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(Pocket-lint) - Less than a year on from Rainbow Six 3, Rainbow Six 3 - Black Arrow sees you once again picking up where Domingo "Ding" Chavez, a longtime Tom Clancy character and the leader of the crack antiterrorist force Team Rainbow left off.

The game for all incenses is virtually identical to the successful and popular title launched at the end of last year. Changes have been made to offer new content, a couple of tweaks, some new multiplayer maps the ability to play spilt screen co-op on the single player missions, however new or old to the genre this is still a great game.

For the uninitiated, the game sees you play and command a crack squad of men sent around the globe to defuse terrorist situations. Levels are played out in hotels, train stations and other everyday environments and all the maps include a mixture of close corridors, open areas like lobbies and station platforms all for you to balance your play against.

Gameplay, fans will be pleased to know, hasn’t change over the year in development and again for old and new this is a good thing. You physically control one character while you command either via a quick access panel or voice the rest of your team. Commands involve everything from moving into position to “breach flash and clear” when you need to enter a room with explosives, flash bang the room and then make sure you get all the terrorists (if any) in there.

As before the gameplay insists you have the ability to manage both skill sets if you plan to get through the missions unscathed. That’s not to say you can’t do it without there help, but you would be pretty foolish if you tried.

Difficulty can be set to three levels while in-game saves are restricted to those difficult levels, something which ups the ante even further although at times when you get stuck, and trust us when we say you will get stuck, can become very frustrating.

Those who already have Rainbow Six 3 and looking for something new will most likely gravitate to the added ability to play the single player missions in co-op mode with another human player. This makes things very interesting (you have to work as a team for starters) and just like in Halo you have to save each others’ necks over and over again. The rest of the teams AI are good, but not without its weaknesses and in the co-op and single player missions you are expected to go unto the breach with them to cover that blind spot.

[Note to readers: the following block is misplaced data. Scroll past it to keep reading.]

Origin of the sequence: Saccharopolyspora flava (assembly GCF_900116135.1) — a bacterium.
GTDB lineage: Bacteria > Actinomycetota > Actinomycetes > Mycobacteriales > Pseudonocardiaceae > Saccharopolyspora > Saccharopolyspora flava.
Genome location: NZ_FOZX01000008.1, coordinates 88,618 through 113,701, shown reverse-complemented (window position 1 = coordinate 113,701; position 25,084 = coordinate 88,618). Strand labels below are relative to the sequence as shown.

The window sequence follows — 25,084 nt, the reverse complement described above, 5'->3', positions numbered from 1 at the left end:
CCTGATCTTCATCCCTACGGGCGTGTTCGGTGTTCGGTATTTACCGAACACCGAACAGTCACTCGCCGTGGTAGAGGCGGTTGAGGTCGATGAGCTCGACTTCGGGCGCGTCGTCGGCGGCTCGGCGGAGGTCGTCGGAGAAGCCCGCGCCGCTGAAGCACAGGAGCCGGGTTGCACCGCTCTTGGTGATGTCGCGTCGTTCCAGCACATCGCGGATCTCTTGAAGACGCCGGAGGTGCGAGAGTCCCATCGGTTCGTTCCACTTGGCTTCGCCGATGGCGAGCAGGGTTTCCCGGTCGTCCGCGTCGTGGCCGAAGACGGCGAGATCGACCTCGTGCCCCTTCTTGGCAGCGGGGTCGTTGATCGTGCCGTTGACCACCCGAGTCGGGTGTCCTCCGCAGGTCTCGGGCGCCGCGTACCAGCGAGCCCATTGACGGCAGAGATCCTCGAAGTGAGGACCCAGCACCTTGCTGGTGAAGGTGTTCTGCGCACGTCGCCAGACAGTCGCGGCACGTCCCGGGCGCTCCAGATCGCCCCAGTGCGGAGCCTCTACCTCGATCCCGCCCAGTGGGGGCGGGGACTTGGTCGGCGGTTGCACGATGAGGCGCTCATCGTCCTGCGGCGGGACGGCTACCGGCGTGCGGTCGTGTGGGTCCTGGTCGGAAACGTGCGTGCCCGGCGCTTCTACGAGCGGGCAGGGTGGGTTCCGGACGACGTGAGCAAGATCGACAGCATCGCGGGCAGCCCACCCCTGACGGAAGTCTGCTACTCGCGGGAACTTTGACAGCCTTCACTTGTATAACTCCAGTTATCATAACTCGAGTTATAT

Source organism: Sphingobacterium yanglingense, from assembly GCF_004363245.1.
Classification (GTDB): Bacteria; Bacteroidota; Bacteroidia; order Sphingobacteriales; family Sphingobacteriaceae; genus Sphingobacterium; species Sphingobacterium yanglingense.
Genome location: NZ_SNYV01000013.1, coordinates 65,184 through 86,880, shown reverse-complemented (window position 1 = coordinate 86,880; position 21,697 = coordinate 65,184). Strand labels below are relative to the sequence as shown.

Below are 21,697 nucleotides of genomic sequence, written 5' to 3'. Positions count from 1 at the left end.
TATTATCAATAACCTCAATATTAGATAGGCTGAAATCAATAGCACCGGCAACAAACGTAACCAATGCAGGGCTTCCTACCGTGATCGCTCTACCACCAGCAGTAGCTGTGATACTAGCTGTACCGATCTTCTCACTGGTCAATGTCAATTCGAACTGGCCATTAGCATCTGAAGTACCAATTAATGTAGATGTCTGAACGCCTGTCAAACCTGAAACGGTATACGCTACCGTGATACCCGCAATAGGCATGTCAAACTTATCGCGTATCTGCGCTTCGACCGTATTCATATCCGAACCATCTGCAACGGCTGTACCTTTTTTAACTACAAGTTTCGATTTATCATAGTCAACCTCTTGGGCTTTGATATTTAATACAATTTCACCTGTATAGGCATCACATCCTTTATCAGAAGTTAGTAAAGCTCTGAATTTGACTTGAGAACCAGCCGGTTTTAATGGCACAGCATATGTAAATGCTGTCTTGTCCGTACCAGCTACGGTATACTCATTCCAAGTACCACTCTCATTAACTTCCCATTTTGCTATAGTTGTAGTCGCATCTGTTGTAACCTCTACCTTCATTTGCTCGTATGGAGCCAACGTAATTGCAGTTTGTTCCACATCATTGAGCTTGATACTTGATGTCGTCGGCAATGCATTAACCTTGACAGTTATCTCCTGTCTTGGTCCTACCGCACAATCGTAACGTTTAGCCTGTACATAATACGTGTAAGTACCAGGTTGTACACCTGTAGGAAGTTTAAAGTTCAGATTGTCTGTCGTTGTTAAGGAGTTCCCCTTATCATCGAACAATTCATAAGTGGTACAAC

As before, the multiplayer element of Rainbox Six 3 makes up a big part of this game replacing the AI characters will real-life people on the Xbox Live servers. Aside from the odd tweak and new maps though not much as changed here - again over the original a good thing.


Overall this is more of a mission pack than a whole new game, and the name on the box and the price reflects that. That said, you won't need to have played the original title to still benefit from the gameplay or have an understanding what is going on.

For the newcomer there is a comprehensive tutorial that walks you through all the controls while the old hand will relish the new elements. Either way, both should enjoy the atmospheric graphics, the easy to use controls and the ability to shout and the television if you've invested in the Voice Commander.

In total then a very satisfying title and one for the Xbox shopping list.

Writing by Stuart Miles.